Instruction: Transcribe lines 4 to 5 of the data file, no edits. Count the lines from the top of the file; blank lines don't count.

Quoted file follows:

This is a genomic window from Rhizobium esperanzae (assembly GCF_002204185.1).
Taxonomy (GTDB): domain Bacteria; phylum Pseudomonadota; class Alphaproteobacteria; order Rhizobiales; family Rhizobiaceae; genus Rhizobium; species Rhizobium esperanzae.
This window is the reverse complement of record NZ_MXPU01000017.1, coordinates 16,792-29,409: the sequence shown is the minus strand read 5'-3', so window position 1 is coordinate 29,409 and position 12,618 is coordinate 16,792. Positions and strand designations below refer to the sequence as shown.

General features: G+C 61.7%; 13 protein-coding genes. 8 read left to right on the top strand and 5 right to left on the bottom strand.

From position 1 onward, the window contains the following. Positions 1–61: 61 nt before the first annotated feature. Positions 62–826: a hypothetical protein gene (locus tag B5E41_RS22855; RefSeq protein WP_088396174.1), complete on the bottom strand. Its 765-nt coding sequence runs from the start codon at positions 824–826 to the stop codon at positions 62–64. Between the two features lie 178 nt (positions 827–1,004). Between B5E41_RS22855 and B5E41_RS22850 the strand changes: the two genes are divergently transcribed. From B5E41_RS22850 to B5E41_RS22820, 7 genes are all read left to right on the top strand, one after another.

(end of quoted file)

General features: G+C 61.7%; 13 protein-coding genes. 8 read left to right on the top strand and 5 right to left on the bottom strand.

From position 1 onward, the window contains the following. Positions 1–61: 61 nt before the first annotated feature. Positions 62–826: a hypothetical protein gene (locus tag B5E41_RS22855; RefSeq protein WP_088396174.1), complete on the bottom strand. Its 765-nt coding sequence runs from the start codon at positions 824–826 to the stop codon at positions 62–64. Between the two features lie 178 nt (positions 827–1,004). Between B5E41_RS22855 and B5E41_RS22850 the strand changes: the two genes are divergently transcribed. From B5E41_RS22850 to B5E41_RS22820, 7 genes are all read left to right on the top strand, one after another.